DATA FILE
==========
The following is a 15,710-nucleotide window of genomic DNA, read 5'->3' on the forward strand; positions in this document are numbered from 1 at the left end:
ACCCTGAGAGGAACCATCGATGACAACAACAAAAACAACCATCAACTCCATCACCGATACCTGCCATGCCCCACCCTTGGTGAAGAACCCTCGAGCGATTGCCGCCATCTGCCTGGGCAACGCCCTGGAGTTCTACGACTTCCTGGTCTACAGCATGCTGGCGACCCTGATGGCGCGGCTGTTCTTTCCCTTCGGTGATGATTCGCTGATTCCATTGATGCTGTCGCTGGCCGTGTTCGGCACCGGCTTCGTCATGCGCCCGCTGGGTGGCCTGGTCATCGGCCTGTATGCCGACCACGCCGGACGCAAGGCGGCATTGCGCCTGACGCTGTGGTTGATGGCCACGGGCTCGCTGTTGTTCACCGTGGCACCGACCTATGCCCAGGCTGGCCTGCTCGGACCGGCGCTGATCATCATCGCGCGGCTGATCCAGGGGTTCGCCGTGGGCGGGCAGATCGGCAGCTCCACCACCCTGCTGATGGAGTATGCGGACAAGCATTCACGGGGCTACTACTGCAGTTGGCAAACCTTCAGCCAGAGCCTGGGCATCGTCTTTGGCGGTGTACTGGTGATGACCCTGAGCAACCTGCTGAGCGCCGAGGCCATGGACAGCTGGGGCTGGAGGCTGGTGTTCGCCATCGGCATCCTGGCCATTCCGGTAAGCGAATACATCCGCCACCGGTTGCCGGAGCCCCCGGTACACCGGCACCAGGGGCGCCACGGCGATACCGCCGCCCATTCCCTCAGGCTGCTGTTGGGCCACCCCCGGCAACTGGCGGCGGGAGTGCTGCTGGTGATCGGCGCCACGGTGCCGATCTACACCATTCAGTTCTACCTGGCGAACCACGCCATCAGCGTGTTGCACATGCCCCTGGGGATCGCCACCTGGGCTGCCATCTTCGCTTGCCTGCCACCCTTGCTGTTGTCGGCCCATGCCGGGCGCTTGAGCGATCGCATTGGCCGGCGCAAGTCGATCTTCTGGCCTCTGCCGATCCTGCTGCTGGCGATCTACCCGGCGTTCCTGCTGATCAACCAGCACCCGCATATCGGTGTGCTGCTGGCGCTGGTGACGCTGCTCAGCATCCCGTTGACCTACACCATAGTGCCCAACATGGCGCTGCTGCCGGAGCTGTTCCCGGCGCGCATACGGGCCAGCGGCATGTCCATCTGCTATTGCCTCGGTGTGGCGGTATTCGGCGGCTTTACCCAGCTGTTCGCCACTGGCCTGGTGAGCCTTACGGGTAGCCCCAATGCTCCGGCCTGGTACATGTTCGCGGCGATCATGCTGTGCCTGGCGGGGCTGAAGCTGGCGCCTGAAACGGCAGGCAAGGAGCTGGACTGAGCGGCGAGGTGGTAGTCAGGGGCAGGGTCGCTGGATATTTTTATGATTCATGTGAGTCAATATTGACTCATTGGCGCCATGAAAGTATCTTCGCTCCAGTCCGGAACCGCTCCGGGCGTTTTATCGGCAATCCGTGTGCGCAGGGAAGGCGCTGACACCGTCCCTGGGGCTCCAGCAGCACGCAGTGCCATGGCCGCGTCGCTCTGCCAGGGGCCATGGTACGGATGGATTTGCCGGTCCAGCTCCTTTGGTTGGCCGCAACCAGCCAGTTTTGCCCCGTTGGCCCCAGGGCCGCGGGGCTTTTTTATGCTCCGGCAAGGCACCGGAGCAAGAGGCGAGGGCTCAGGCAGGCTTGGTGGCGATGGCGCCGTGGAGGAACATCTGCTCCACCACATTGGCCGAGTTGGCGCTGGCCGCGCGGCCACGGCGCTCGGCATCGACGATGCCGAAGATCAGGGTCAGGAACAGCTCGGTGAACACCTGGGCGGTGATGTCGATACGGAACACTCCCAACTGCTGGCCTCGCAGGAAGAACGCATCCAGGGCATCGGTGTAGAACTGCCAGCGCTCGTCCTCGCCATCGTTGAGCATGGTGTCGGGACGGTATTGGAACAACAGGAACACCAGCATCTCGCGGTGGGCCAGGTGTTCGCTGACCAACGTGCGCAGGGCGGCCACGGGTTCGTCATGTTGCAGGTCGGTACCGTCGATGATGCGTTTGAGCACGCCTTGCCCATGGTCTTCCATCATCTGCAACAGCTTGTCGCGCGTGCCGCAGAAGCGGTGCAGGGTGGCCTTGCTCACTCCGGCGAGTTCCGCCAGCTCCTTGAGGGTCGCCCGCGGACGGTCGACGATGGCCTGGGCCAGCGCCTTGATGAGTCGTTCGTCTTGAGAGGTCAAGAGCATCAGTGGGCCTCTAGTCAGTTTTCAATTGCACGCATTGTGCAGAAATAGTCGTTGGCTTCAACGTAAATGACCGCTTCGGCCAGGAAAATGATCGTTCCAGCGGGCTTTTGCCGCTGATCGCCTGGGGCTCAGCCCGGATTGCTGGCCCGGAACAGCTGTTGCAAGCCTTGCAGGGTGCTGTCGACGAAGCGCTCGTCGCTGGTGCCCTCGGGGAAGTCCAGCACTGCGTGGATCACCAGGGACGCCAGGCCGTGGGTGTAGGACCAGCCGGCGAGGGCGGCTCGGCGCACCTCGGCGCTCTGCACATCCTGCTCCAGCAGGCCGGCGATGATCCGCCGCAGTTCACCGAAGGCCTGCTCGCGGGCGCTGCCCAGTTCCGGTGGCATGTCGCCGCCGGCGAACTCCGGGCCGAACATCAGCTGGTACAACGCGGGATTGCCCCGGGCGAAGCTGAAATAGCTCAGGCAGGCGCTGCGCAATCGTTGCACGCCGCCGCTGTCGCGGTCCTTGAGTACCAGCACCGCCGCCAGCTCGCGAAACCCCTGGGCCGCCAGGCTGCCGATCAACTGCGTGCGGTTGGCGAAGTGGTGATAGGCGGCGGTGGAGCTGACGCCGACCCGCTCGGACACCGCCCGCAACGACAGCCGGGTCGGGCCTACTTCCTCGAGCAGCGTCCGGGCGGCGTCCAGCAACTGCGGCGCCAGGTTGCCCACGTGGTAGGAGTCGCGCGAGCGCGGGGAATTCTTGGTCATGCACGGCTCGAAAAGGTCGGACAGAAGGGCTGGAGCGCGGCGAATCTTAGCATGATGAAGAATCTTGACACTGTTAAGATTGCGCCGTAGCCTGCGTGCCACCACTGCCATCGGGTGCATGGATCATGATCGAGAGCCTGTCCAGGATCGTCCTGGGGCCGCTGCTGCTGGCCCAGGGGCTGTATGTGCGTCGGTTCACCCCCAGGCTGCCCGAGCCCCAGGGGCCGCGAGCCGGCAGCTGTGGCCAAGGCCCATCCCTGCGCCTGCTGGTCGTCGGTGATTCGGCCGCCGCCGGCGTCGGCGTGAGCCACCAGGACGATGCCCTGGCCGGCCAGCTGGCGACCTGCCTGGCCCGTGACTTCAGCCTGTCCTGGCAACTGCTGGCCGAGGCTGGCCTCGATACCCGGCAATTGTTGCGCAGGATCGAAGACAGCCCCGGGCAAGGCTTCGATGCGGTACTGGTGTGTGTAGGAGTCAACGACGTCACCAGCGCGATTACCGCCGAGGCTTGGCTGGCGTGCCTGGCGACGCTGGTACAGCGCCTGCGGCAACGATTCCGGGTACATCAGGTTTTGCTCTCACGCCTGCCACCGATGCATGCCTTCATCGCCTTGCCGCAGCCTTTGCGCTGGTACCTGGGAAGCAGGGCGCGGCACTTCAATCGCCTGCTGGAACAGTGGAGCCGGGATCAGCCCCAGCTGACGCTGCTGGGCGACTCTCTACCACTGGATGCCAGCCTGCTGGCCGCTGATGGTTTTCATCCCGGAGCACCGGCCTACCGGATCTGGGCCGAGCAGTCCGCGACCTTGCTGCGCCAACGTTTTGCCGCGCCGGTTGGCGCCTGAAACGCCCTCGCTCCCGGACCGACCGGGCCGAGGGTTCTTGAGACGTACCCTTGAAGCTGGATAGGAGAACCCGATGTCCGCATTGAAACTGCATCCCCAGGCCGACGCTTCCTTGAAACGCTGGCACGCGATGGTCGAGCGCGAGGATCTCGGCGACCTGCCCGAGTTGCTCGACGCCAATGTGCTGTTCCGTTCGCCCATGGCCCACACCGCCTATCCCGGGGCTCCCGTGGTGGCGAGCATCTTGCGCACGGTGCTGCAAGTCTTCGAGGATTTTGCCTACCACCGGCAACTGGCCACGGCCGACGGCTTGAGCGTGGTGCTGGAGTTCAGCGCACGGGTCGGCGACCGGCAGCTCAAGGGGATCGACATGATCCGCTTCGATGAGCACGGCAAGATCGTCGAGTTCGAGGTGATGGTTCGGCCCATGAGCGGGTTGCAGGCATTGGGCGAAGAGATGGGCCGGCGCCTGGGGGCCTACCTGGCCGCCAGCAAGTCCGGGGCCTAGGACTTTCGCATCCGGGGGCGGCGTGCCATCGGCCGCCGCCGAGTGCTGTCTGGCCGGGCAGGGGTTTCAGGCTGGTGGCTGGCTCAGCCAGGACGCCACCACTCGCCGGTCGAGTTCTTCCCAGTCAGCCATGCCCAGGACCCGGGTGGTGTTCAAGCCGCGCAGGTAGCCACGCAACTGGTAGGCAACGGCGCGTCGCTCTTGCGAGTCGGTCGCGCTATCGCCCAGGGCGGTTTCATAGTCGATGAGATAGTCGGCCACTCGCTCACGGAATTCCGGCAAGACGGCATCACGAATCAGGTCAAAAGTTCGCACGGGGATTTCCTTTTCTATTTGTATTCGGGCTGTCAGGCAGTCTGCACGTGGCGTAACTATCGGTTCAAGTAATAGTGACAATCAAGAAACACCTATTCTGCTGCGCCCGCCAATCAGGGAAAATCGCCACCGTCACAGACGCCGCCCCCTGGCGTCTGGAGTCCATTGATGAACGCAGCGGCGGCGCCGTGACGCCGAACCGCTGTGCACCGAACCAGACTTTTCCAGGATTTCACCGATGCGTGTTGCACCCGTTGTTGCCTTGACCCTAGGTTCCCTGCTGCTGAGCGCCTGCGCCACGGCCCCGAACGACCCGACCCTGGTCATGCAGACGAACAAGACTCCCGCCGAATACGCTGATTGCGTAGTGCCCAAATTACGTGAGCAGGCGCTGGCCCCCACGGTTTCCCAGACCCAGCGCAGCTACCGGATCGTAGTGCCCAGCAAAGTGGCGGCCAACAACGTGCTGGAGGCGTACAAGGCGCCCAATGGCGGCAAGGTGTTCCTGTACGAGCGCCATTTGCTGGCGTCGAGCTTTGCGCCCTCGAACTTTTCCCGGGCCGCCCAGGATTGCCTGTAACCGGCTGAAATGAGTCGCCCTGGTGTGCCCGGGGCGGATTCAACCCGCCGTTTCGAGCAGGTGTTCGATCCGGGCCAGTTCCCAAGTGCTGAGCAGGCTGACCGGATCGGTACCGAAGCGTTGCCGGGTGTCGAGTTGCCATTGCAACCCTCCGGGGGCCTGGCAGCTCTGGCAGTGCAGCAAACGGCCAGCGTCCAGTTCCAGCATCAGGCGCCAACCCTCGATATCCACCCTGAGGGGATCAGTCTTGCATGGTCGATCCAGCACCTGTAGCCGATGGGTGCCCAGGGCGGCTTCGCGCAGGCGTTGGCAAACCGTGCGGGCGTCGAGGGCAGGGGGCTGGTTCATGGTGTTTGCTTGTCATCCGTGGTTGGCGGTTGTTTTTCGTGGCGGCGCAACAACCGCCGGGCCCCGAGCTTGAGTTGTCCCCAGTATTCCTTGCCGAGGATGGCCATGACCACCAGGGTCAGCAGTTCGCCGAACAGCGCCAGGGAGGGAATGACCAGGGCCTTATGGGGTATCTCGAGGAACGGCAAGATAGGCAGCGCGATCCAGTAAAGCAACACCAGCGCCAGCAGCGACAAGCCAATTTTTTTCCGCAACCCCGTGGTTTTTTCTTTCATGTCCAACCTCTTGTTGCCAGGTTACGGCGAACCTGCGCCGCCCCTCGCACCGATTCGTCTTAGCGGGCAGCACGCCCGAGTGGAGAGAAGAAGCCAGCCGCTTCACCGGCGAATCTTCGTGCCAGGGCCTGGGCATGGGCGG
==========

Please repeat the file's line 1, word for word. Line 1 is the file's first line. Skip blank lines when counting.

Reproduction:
The following is a 15,710-nucleotide window of genomic DNA, read 5'->3' on the forward strand; positions in this document are numbered from 1 at the left end: